We continue our series of analyses of competitive, or potentially competitive, legislative seats with an exploration of the I-35 corridor from Bell Co. to Bexar Co.
HD45 (Lean Democratic): Rep. Erin Zwiener (D-Driftwood) won this open seat in 2018, becoming the first Democrat to represent Hays Co. since former Rep. Patrick Rose (D-Dripping Springs) was defeated by former Rep. Jason Isaac (R-Dripping Springs) in the wipeout election of 2010.
Jason Isaac left the seat for an unsuccessful run for open CD21. His wife, Carrie Isaac, is challenging Zwiener this year.
Collectively, Hays and Blanco Cos. have been bluer than the state as a whole since 2004. Until 2018, they wobbled between 1 and 3 points bluer than the state but with no discernable trend. Nearly every district will trend generally redder or bluer, but not this one. In 2018, our model projected a narrow Zwiener win, despite being at a significant campaign finance disadvantage and the district’s general friendliness to Republicans. We thought the model was overly bullish at the time.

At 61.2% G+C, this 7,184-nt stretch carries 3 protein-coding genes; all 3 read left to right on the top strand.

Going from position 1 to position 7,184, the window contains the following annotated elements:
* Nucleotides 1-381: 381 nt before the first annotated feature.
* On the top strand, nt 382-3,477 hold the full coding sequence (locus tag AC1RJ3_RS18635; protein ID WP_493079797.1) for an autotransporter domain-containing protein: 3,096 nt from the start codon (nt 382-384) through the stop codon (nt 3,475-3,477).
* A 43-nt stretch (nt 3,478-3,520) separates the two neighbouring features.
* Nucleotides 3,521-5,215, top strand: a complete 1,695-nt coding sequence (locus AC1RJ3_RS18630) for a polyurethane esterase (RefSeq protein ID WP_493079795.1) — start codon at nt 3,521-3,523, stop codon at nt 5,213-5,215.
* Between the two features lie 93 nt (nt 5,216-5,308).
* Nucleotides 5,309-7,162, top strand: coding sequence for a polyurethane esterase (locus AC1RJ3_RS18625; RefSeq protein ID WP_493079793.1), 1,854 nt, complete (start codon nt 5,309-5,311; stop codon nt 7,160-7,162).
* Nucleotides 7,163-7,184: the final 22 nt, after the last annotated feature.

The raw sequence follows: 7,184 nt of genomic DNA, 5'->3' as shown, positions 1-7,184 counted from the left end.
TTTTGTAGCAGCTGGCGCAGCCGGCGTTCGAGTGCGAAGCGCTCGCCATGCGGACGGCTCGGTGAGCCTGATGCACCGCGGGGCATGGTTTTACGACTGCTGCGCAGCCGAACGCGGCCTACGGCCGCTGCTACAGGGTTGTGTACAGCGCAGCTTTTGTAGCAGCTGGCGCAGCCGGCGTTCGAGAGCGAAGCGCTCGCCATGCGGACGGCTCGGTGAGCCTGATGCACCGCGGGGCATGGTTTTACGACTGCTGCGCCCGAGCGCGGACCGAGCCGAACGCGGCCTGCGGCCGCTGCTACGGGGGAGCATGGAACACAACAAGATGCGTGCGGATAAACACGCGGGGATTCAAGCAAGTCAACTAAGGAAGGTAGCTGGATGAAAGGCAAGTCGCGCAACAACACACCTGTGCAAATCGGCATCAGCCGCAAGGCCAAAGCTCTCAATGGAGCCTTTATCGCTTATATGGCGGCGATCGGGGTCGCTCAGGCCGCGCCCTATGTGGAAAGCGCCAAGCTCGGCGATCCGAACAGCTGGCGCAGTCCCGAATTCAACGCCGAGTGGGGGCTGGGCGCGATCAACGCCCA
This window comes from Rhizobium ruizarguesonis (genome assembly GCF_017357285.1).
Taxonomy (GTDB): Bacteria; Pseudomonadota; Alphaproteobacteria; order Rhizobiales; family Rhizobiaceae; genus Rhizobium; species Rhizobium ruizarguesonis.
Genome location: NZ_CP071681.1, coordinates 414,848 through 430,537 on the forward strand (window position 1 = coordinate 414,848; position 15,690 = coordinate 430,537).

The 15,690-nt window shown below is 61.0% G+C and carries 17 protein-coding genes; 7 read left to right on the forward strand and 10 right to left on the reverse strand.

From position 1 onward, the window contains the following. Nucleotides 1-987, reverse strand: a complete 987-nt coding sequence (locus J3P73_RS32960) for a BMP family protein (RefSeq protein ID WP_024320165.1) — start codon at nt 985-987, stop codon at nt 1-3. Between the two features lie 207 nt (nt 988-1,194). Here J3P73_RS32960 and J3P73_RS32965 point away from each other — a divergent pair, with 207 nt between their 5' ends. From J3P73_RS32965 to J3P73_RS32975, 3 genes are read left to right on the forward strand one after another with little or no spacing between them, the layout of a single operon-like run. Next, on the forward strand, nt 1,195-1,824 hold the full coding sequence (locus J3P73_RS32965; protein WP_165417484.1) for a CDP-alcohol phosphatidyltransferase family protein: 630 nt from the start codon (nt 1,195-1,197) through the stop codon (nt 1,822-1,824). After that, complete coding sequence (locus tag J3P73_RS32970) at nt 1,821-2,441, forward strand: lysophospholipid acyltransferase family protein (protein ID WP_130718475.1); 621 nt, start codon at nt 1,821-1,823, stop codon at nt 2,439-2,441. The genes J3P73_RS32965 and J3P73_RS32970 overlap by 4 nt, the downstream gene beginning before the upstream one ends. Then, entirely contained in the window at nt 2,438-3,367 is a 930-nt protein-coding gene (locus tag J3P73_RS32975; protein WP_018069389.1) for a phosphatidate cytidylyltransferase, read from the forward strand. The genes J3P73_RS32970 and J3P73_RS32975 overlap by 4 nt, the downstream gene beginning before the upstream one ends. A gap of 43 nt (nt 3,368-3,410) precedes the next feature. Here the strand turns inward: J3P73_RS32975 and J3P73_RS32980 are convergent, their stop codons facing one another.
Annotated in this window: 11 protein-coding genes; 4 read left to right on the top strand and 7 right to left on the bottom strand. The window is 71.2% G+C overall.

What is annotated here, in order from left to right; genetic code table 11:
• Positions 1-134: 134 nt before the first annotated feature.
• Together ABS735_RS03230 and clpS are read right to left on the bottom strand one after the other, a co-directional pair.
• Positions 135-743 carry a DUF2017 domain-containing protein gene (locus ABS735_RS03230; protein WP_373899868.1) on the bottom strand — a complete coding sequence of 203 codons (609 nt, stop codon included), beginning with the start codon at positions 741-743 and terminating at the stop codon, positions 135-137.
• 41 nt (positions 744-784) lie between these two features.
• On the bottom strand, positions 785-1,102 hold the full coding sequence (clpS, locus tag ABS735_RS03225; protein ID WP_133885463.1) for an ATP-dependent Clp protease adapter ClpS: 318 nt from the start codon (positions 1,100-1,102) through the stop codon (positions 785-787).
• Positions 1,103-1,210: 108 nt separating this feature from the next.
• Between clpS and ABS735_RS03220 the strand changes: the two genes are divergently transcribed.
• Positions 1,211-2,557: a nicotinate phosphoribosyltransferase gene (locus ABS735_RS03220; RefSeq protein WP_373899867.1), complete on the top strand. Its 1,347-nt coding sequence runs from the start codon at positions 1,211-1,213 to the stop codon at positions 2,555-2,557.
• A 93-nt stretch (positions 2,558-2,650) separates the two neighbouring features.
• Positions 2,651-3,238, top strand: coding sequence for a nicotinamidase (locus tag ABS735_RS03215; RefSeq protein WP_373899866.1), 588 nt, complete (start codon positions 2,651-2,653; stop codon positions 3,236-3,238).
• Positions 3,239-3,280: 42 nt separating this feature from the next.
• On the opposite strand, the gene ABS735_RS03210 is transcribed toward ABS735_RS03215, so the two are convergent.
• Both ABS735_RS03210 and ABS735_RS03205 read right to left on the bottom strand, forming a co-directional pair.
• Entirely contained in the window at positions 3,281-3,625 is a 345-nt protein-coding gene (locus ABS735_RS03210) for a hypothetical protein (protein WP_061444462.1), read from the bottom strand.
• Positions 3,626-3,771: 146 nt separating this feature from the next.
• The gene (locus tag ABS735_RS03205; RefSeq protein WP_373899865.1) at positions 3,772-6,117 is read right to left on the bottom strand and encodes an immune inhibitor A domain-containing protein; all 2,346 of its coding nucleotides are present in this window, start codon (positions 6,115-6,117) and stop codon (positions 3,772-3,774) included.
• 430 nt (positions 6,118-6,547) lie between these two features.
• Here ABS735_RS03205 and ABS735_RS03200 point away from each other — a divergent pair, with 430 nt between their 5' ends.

Turns out our model was not bullish enough. The district jumped to more than 6 points bluer than the state as a whole, putting the average Democrat over 50% for the first time in more than two decades. That jump was fueled by a nearly 4K-vote swing in straight-party voting toward the Democrats. Compared to 2016, nearly 2K more Democrats cast a straight-party ballot and almost 2K fewer Republicans did the same. Republicans running in the district still had an advantage, but it was just 4 votes out of the 45K straight-party ballots cast.
Zwiener’s win was powered by strong Democratic turnout in Hays Co., particularly in the precincts including and adjacent to Texas State Univ., which provided her entire margin of victory. If turnout is reduced there because of coronavirus-related interruptions or reductions in on-campus activity, the seat could easily become a Toss Up.
Subscribers can read the rest of this analysis.
©2020 Texas Election Source LLC